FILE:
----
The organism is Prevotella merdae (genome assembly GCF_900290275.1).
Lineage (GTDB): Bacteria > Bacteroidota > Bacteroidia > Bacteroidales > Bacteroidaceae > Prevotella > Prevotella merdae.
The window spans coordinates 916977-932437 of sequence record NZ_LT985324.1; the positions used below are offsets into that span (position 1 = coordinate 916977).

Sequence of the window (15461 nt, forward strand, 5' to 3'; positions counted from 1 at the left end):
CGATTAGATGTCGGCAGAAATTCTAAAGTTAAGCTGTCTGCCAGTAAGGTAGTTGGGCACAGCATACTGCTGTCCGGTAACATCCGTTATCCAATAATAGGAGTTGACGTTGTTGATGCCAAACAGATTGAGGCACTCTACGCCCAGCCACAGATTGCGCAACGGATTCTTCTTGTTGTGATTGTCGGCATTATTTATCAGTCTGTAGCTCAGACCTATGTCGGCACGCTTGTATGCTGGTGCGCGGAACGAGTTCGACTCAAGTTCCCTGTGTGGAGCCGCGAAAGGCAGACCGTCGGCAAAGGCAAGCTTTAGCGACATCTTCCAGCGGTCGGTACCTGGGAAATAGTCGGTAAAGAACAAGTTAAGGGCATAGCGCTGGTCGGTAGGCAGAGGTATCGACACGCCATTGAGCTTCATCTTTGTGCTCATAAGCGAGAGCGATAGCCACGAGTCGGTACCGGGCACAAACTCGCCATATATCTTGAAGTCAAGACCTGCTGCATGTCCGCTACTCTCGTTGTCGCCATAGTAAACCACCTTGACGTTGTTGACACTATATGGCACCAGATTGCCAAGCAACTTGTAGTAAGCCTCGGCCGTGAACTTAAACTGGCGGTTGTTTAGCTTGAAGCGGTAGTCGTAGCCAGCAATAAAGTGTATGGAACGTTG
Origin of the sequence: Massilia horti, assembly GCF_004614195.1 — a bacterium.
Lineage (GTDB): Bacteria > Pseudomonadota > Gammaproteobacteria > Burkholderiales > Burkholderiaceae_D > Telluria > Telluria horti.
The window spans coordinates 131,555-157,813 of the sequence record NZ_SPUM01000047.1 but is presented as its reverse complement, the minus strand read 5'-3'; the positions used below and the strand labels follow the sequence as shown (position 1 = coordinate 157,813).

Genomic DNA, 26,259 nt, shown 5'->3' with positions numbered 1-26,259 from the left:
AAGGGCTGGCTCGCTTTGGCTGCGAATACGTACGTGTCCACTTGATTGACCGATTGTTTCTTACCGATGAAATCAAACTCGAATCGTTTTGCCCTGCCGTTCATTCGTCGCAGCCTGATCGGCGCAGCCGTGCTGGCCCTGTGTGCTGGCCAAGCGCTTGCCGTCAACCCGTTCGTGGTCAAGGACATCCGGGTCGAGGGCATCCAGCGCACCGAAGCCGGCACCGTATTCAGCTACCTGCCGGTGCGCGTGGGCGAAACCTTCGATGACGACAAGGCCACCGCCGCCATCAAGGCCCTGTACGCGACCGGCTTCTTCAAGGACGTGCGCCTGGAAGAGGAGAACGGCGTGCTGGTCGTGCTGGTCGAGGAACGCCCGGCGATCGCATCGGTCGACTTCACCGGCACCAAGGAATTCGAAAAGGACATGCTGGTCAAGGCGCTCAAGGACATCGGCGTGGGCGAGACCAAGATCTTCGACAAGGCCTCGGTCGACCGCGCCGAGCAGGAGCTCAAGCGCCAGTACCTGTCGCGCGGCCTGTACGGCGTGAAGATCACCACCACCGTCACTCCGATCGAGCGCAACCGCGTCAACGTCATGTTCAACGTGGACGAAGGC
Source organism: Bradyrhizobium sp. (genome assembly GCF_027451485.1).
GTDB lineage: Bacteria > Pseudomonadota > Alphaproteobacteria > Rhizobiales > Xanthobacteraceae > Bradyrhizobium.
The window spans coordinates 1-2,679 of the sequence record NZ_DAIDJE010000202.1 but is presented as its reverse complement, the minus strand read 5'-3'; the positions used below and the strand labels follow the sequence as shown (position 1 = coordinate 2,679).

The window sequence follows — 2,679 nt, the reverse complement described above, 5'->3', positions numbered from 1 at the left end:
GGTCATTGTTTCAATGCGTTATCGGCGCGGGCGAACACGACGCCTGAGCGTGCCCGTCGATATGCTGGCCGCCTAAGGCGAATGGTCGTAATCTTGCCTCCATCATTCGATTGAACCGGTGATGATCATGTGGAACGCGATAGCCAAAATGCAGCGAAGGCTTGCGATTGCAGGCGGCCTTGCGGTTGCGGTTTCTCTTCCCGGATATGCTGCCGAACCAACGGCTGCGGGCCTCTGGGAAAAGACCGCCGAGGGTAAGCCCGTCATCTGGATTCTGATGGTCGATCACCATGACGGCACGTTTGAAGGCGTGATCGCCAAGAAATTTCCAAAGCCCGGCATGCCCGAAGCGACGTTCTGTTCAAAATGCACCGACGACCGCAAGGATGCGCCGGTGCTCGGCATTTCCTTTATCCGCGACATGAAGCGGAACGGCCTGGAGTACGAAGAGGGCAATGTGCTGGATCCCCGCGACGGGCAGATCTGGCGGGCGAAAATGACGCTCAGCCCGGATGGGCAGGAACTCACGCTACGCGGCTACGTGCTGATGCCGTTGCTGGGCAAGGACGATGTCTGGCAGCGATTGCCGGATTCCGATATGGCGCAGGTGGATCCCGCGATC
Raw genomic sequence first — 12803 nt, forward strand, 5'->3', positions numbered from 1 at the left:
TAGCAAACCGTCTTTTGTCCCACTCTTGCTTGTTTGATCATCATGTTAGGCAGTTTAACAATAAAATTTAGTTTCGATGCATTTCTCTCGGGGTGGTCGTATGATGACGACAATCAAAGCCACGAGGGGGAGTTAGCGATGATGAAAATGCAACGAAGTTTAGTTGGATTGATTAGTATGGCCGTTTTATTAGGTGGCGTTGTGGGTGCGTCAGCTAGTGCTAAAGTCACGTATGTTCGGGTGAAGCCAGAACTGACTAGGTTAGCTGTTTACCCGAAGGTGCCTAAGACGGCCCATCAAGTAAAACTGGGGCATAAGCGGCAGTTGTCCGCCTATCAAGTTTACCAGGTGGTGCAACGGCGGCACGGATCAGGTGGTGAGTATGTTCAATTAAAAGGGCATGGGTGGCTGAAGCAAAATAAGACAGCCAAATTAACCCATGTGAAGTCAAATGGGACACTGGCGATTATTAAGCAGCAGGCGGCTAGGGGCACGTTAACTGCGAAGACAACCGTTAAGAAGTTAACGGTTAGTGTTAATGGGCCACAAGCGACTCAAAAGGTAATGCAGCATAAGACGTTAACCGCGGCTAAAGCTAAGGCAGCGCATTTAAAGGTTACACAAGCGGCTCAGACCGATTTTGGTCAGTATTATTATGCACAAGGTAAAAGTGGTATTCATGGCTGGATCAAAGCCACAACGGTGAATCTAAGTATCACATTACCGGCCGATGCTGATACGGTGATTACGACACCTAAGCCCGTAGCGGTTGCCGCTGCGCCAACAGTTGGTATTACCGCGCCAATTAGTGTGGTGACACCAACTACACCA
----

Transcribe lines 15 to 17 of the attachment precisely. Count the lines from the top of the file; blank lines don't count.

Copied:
GGTCATTGTTTCAATGCGTTATCGGCGCGGGCGAACACGACGCCTGAGCGTGCCCGTCGATATGCTGGCCGCCTAAGGCGAATGGTCGTAATCTTGCCTCCATCATTCGATTGAACCGGTGATGATCATGTGGAACGCGATAGCCAAAATGCAGCGAAGGCTTGCGATTGCAGGCGGCCTTGCGGTTGCGGTTTCTCTTCCCGGATATGCTGCCGAACCAACGGCTGCGGGCCTCTGGGAAAAGACCGCCGAGGGTAAGCCCGTCATCTGGATTCTGATGGTCGATCACCATGACGGCACGTTTGAAGGCGTGATCGCCAAGAAATTTCCAAAGCCCGGCATGCCCGAAGCGACGTTCTGTTCAAAATGCACCGACGACCGCAAGGATGCGCCGGTGCTCGGCATTTCCTTTATCCGCGACATGAAGCGGAACGGCCTGGAGTACGAAGAGGGCAATGTGCTGGATCCCCGCGACGGGCAGATCTGGCGGGCGAAAATGACGCTCAGCCCGGATGGGCAGGAACTCACGCTACGCGGCTACGTGCTGATGCCGTTGCTGGGCAAGGACGATGTCTGGCAGCGATTGCCGGATTCCGATATGGCGCAGGTGGATCCCGCGATC
Raw genomic sequence first — 12803 nt, forward strand, 5'->3', positions numbered from 1 at the left:
TAGCAAACCGTCTTTTGTCCCACTCTTGCTTGTTTGATCATCATGTTAGGCAGTTTAACAATAAAATTTAGTTTCGATGCATTTCTCTCGGGGTGGTCGTATGATGACGACAATCAAAGCCACGAGGGGGAGTTAGCGATGATGAAAATGCAACGAAGTTTAGTTGGATTGATTAGTATGGCCGTTTTATTAGGTGGCGTTGTGGGTGCGTCAGCTAGTGCTAAAGTCACGTATGTTCGGGTGAAGCCAGAACTGACTAGGTTAGCTGTTTACCCGAAGGTGCCTAAGACGGCCCATCAAGTAAAACTGGGGCATAAGCGGCAGTTGTCCGCCTATCAAGTTTACCAGGTGGTGCAACGGCGGCACGGATCAGGTGGTGAGTATGTTCAATTAAAAGGGCATGGGTGGCTGAAGCAAAATAAGACAGCCAAATTAACCCATGTGAAGTCAAATGGGACACTGGCGATTATTAAGCAGCAGGCGGCTAGGGGCACGTTAACTGCGAAGACAACCGTTAAGAAGTTAACGGTTAGTGTTAATGGGCCACAAGCGACTCAAAAGGTAATGCAGCATAAGACGTTAACCGCGGCTAAAGCTAAGGCAGCGCATTTAAAGGTTACACAAGCGGCTCAGACCGATTTTGGTCAGTATTATTATGCACAAGGTAAAAGTGGTATTCATGGCTGGATCAAAGCCACAACGGTGAATCTAAGTATCACATTACCGGCCGATGCTGATACGGTGATTACGACACCTAAGCCCGTAGCGGTTGCCGCTGCGCCAACAGTTGGTATTACCGCGCCAATTAGTGTGGTGACACCAACTACACCA